@MrBrettClark 1 Comments

We are about a month away from the first day of school. The summer has been a whirlwind of work and excitement.  It has really made me reflect on how we teachers spend our summers "off".  It is always the first thing people think about when they find out you're a teacher. They say things like, "Man, it must be nice having summers off.", "Hey part-timer! Why don't you work all year long like the rest of us?', or "I'd love to just sit around and do nothing for 10 weeks!"  

I guess nobody ever thinks to ask athletes the same question.  I've never heard an interviewer ask Peyton Manning, "So Peyton, what's it like to only work 16 to 20 Sundays a year?"  Why not? One, because he is famous and a "superstar". Also, because we know that he works on becoming a better quarterback every offseason.  In fact, I just read an article about it today.

In the article Peyton talks about how the NFL lockout has hindered his summer workouts and his recovery from neck surgery.  He hasn't had access to the same trainers, or facilities and he feels like it has hindered his rehab and preparation for the upcoming season, if there is one.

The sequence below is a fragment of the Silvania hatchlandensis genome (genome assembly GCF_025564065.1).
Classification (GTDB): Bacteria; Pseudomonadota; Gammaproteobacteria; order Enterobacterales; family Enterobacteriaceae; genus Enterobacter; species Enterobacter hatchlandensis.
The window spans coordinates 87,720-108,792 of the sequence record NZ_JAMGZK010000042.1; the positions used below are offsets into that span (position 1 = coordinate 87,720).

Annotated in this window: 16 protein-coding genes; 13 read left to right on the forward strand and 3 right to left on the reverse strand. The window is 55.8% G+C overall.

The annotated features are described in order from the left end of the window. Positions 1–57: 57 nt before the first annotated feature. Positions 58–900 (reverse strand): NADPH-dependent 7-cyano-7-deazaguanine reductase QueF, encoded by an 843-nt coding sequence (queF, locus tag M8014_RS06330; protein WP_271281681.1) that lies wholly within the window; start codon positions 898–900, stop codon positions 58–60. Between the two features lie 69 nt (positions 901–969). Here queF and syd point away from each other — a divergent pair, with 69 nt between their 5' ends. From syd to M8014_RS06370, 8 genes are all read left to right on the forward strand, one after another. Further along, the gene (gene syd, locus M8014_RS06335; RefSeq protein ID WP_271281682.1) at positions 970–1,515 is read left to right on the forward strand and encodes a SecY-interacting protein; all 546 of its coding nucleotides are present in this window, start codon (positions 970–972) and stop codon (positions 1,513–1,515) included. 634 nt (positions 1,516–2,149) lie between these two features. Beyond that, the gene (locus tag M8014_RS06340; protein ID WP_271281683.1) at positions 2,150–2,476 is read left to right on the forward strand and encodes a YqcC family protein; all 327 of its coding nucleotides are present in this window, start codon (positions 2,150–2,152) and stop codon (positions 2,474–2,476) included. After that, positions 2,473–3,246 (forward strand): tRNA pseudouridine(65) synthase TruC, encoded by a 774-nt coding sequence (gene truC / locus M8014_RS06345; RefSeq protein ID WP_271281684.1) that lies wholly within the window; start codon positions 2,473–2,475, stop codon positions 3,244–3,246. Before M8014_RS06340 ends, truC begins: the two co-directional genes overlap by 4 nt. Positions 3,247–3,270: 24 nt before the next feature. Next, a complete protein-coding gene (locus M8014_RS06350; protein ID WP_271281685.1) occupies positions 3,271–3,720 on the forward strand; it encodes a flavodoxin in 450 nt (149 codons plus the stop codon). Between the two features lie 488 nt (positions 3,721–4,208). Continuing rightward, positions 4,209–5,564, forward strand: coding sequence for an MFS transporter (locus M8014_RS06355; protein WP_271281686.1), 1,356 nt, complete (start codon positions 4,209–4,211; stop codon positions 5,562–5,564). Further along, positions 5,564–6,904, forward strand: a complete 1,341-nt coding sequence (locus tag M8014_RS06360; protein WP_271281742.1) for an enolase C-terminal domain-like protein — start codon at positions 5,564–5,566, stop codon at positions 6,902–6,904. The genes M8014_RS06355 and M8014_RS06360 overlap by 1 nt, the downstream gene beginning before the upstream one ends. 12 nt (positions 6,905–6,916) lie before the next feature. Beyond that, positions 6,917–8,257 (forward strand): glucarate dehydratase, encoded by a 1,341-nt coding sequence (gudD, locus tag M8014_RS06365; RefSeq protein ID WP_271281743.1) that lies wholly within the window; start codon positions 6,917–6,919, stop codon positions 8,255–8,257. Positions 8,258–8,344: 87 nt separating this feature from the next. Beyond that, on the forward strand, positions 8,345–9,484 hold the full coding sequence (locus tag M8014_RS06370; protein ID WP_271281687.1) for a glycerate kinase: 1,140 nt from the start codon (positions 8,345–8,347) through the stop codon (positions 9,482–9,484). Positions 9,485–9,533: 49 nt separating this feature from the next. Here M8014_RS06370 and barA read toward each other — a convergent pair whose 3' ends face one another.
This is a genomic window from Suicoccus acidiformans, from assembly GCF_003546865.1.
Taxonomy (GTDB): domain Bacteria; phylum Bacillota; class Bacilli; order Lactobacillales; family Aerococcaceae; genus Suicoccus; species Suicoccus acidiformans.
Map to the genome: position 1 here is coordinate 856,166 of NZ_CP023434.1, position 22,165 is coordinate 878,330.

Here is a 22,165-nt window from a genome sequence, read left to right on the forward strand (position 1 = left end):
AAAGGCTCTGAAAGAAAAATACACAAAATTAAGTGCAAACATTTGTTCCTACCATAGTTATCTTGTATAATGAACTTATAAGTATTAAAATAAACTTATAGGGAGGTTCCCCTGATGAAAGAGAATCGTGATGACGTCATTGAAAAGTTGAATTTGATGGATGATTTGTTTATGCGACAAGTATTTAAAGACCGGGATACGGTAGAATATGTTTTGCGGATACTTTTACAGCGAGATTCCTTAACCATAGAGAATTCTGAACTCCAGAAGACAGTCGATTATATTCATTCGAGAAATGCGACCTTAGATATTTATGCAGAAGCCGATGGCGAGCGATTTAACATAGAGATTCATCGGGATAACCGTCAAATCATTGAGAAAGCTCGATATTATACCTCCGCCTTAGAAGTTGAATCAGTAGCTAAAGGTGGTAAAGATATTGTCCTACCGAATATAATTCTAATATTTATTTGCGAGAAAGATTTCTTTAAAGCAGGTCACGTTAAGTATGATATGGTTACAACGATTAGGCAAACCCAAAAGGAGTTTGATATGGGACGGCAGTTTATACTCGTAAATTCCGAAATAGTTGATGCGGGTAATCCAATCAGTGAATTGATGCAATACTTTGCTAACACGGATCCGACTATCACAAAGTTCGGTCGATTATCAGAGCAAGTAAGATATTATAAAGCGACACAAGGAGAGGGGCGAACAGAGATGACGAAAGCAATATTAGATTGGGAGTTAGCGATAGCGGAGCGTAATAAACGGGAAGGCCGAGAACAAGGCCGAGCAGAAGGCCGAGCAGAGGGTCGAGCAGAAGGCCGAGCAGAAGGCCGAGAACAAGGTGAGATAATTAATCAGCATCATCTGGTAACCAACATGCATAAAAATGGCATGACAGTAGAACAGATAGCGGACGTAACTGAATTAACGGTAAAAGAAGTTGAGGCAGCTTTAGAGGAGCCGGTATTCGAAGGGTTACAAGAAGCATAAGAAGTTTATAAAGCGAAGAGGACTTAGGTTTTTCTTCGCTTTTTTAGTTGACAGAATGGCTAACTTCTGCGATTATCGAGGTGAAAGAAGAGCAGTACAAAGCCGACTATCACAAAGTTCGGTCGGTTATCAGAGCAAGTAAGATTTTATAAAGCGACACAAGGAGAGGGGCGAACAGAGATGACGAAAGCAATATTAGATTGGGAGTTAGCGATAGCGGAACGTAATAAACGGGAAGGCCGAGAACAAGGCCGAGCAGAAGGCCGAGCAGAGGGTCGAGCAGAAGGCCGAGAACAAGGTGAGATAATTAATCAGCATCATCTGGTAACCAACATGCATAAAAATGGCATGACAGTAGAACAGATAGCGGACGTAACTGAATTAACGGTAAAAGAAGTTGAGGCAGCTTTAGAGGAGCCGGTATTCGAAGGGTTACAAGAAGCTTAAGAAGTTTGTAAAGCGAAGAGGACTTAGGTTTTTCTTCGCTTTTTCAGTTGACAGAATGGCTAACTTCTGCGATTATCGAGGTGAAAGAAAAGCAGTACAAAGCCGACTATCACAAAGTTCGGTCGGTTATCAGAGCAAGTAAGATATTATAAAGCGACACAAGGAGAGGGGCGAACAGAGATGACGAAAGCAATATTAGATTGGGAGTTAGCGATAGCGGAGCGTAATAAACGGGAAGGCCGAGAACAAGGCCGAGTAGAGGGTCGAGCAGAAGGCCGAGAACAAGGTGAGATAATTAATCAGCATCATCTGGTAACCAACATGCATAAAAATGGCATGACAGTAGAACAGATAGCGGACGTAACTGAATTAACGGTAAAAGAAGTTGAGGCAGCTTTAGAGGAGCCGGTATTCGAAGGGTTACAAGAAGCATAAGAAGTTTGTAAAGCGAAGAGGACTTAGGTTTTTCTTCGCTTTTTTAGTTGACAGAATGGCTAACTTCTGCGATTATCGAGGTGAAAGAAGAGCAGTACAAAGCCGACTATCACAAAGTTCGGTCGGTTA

Anyway, I keep asking myself this question, have I taken advantage of my offseason to make myself a better teacher and educator?  Am I working on my weaknesses? Am I perfecting my strengths? I feel like I can honestly say, yes. Between my masters classes, conferences (both in person and online), books that I've read, and collaborating through social media, it has truly been a summer of learning.

The purpose of this post is to encourage all of us to be better.  We can always improve.  In fact, we must always improve.  As Vicki Davis said this week at my corporation's elearning revolution conference, kids are not numbers.  Also, as Professor Stephen Heppel pointed out, when you put in the word "education" into you get a globe full of faces.  Because education is about kids.  It's about helping our students unlock their potential.  May all of us educators work as hard at improving our abilities as much as Peyton Manning works at becoming a better quarterback.  

1 comment:

  1. so are you comparing yourself to Peyton?